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Dmitry Argarkov rewrote a credit card application sent to him by Tinkoff Credit Systems. The bank signed off on it without reading the fine print.
Score one for the little (Russian) guy.
Dmitry Argarkov put a few revisions in his credit card application:
Zero percent interest.
No credit limit.
Then he sent it to Tinkoff Credit Systems. They approved it and sent Argarkov a card.
But they hadn’t read the fine print.
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Oleg Tinkov, founder of Tinkoff Credit Systems.
The 42-year-old man from Voronezh, near the Ukraine border, put in some other nuggets: The bank would pay him 6 million rubles ($ 182,231) if it closed Argarkov’s account; if the bank did not honor his rules, Argarkov would fine it 3 million rubles ($ 91,115).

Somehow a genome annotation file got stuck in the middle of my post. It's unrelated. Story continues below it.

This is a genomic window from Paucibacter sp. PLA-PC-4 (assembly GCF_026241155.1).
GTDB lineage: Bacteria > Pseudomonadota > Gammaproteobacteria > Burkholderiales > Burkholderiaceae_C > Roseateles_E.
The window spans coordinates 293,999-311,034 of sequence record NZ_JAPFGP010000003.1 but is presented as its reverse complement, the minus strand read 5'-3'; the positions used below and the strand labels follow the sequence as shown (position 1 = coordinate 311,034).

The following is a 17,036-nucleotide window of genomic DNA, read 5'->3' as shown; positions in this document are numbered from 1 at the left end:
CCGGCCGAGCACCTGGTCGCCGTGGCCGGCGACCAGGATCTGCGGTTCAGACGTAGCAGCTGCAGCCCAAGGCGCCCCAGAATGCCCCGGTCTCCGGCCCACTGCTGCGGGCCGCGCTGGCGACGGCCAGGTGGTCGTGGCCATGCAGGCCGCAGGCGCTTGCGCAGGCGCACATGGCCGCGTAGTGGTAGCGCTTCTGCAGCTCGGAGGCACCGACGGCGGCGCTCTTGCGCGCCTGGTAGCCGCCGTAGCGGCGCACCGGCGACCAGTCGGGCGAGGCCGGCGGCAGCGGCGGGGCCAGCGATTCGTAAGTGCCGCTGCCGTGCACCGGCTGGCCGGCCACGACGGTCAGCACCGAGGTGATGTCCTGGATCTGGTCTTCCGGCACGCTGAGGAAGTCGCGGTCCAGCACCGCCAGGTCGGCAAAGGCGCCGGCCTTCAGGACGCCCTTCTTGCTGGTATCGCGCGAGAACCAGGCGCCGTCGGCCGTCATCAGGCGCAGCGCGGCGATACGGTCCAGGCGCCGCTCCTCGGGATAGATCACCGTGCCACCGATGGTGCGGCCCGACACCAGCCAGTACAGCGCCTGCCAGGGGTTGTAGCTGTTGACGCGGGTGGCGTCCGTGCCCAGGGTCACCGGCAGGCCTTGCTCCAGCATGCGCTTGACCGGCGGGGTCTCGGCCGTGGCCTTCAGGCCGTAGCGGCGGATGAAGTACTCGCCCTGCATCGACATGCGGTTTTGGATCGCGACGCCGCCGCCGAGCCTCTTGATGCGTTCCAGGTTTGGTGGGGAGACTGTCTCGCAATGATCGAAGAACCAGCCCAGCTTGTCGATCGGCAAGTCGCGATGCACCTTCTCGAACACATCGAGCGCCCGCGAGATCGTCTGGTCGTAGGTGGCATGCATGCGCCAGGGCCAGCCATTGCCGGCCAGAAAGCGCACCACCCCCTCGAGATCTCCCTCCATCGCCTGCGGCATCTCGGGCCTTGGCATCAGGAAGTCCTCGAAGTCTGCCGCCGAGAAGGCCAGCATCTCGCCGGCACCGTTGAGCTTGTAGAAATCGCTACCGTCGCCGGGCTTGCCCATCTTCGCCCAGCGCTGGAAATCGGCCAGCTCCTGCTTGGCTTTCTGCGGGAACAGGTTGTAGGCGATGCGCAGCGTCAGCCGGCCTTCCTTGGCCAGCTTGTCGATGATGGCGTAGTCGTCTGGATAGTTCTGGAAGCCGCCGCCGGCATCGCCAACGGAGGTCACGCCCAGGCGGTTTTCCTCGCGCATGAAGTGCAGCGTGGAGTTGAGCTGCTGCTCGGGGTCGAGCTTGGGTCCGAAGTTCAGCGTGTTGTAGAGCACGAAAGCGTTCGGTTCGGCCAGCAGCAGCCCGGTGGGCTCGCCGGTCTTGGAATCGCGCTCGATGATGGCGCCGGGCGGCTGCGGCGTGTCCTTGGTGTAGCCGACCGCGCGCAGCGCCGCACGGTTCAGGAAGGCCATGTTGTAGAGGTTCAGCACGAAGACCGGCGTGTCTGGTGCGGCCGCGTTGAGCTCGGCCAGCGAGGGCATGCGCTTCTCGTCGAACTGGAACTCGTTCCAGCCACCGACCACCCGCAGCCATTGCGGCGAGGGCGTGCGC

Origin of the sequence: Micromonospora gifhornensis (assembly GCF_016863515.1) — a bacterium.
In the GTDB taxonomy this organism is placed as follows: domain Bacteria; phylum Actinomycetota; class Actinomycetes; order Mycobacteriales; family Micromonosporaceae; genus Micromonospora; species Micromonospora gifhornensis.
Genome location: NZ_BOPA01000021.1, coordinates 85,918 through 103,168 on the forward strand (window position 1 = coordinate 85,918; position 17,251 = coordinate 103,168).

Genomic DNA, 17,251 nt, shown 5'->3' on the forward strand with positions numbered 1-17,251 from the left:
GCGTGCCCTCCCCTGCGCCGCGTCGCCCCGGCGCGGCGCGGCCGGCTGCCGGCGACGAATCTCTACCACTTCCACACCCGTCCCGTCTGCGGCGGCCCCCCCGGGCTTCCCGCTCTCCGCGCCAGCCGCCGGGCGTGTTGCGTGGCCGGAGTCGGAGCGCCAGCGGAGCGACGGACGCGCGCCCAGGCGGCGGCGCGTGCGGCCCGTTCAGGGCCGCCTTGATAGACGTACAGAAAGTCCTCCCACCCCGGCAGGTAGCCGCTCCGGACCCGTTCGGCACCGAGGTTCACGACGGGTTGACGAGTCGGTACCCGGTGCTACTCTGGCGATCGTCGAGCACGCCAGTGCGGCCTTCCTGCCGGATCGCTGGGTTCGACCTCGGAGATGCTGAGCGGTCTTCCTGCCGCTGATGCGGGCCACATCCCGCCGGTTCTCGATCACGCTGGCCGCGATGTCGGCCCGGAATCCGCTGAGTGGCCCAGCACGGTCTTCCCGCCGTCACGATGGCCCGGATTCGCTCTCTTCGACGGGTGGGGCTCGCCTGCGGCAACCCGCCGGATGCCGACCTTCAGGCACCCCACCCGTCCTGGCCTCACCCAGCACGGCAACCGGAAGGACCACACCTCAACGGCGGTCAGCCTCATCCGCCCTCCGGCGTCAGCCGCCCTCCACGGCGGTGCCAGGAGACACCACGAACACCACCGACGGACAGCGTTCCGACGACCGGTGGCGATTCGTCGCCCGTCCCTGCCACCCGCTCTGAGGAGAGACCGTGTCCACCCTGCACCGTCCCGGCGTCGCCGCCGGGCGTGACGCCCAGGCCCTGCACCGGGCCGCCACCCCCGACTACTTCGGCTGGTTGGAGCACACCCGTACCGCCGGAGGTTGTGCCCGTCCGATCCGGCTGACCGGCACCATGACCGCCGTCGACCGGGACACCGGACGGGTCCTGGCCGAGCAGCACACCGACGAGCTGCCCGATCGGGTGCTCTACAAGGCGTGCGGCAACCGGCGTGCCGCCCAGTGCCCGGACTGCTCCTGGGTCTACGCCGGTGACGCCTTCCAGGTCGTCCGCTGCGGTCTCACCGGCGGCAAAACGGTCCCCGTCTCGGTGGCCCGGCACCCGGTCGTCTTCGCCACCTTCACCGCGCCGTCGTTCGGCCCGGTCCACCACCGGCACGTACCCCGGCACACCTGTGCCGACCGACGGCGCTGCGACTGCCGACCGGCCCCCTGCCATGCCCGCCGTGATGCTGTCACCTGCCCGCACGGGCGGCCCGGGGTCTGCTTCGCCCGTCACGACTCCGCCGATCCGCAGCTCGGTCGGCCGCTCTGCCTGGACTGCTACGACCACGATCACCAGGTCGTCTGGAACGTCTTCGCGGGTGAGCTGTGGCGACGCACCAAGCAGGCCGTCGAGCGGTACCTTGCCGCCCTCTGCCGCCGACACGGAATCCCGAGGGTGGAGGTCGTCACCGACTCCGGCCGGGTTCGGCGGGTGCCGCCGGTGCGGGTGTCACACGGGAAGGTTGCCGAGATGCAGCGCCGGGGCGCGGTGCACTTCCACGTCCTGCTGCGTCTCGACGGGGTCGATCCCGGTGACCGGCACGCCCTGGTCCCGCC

“He could afford to buy an island somewhere in Malaysia, and the bank would have to pay for it by law,” said Argarov’s attorney, Dmitry Mikhalevich, according to the Russian news site Kommersant.
A judge sided with Argarkov this week and said the amended contract was legally valid because the financial institution had approved it.
Tinkoff had tried to close the credit card account and had sued Argarkov over unpaid fees and charges.
The judge ruled he only had to pay the outstanding balance from purchases made with the card.
“They signed the documents without looking. They said what usually their borrowers say in court: ‘We have not read it,’’’ the lawyer said.
Argarkov has in turn sued the bank, saying it owes him 24 million rubles ($ 728,924) for not honoring the contract
Bank founder Oleg Tinkov tweeted Argarkov won’t get any money, but will get “4 years in prison for fraud.”